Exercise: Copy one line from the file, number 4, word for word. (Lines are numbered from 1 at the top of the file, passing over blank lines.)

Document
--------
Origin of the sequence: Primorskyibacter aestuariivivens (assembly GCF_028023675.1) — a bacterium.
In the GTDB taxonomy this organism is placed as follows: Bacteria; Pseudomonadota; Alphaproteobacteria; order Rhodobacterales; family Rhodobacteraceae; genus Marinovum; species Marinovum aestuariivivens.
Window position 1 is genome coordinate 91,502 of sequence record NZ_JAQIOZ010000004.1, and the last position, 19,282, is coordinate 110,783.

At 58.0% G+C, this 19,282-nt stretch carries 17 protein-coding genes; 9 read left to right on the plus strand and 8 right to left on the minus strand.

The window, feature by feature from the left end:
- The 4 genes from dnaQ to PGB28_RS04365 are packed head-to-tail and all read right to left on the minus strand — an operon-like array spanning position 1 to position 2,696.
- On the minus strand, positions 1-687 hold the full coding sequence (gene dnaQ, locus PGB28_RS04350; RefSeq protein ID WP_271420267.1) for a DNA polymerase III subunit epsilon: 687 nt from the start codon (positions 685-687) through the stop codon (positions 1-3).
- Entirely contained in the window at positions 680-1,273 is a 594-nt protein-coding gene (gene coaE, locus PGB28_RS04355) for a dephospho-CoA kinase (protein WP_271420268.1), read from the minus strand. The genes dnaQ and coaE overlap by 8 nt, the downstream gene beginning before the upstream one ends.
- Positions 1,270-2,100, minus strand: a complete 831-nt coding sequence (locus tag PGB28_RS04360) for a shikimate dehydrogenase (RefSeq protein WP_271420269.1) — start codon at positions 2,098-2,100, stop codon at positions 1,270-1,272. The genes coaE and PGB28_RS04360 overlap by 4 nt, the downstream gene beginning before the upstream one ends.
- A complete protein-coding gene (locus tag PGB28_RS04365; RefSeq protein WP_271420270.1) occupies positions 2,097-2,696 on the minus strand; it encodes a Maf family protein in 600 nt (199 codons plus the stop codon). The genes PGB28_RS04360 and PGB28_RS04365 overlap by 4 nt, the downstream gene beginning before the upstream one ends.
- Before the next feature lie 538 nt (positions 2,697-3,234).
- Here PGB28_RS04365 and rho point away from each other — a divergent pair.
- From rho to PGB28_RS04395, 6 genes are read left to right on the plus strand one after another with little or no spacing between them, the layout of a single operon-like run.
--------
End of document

At 58.0% G+C, this 19,282-nt stretch carries 17 protein-coding genes; 9 read left to right on the plus strand and 8 right to left on the minus strand.